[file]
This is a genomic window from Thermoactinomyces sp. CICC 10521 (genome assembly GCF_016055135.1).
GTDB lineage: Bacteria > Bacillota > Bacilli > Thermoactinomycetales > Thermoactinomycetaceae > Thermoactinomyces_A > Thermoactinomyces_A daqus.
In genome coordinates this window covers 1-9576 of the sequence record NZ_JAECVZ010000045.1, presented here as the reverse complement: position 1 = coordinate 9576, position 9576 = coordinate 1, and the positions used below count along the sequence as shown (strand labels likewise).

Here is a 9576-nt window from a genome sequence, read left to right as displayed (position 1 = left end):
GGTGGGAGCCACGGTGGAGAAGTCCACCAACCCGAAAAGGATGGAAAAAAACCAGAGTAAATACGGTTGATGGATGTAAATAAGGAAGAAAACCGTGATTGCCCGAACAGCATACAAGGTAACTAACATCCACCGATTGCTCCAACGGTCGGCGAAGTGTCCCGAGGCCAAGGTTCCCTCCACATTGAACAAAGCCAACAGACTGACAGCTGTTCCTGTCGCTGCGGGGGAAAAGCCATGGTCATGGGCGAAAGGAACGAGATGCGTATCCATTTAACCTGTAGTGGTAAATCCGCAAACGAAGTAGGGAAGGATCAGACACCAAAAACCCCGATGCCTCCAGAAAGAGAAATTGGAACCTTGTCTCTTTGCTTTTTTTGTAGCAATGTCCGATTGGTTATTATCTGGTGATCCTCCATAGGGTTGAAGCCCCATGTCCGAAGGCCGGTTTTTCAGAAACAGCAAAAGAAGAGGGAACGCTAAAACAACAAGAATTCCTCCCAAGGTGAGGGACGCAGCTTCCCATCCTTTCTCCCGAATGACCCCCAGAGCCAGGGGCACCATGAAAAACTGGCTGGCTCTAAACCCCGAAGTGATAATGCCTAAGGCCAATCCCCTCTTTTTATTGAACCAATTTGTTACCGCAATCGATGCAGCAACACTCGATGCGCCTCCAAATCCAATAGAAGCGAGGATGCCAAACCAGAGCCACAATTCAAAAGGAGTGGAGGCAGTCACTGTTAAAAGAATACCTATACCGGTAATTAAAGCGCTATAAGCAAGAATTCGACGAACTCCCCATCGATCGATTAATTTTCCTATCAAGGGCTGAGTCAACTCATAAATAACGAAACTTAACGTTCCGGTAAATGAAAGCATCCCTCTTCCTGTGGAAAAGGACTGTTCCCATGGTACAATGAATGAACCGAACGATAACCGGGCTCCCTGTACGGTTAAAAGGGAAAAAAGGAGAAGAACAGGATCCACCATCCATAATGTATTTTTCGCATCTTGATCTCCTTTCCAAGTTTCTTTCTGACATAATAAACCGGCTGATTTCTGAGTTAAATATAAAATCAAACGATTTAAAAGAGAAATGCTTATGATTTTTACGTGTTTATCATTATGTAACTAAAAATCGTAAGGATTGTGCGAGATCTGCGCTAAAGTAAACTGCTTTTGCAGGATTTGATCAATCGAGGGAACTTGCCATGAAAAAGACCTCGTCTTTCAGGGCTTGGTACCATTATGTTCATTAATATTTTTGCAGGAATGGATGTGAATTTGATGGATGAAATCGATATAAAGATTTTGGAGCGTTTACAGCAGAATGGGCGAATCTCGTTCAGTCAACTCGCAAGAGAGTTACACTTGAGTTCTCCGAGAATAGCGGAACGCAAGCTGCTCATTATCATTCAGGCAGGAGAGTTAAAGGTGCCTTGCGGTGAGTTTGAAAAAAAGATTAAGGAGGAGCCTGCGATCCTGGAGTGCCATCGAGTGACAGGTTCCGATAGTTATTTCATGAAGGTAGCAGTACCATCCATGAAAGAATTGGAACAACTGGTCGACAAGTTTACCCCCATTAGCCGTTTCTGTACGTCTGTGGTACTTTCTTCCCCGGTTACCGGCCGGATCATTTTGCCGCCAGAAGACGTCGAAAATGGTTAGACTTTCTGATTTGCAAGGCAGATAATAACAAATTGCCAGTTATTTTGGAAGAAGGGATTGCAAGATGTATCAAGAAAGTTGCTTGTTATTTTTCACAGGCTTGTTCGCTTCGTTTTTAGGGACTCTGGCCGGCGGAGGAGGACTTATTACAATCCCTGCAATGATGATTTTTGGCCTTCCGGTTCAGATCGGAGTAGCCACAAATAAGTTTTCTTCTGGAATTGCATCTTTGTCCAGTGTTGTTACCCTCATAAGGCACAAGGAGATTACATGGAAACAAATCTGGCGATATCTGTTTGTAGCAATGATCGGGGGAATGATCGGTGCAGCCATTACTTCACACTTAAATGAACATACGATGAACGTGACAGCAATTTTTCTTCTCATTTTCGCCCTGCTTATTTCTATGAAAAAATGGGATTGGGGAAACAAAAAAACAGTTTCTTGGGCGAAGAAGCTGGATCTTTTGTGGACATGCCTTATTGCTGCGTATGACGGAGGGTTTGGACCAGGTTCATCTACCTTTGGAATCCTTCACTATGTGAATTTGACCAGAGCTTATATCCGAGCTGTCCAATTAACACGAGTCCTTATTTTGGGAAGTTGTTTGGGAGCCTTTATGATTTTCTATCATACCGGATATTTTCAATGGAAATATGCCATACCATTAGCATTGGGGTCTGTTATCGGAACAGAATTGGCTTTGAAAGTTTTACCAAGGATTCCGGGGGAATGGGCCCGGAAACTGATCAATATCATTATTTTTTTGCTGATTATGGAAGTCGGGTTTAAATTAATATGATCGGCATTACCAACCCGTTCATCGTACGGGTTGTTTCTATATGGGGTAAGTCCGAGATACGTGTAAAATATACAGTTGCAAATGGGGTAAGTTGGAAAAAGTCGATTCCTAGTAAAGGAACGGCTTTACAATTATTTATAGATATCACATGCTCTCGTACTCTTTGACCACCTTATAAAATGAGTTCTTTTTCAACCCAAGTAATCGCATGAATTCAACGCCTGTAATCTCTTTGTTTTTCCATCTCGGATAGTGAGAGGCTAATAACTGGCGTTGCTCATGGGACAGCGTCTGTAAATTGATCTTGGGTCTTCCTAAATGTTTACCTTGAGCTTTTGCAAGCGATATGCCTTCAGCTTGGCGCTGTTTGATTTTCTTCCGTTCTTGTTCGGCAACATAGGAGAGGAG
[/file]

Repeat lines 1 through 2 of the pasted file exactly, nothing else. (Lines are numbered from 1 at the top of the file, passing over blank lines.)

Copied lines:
This is a genomic window from Thermoactinomyces sp. CICC 10521 (genome assembly GCF_016055135.1).
GTDB lineage: Bacteria > Bacillota > Bacilli > Thermoactinomycetales > Thermoactinomycetaceae > Thermoactinomyces_A > Thermoactinomyces_A daqus.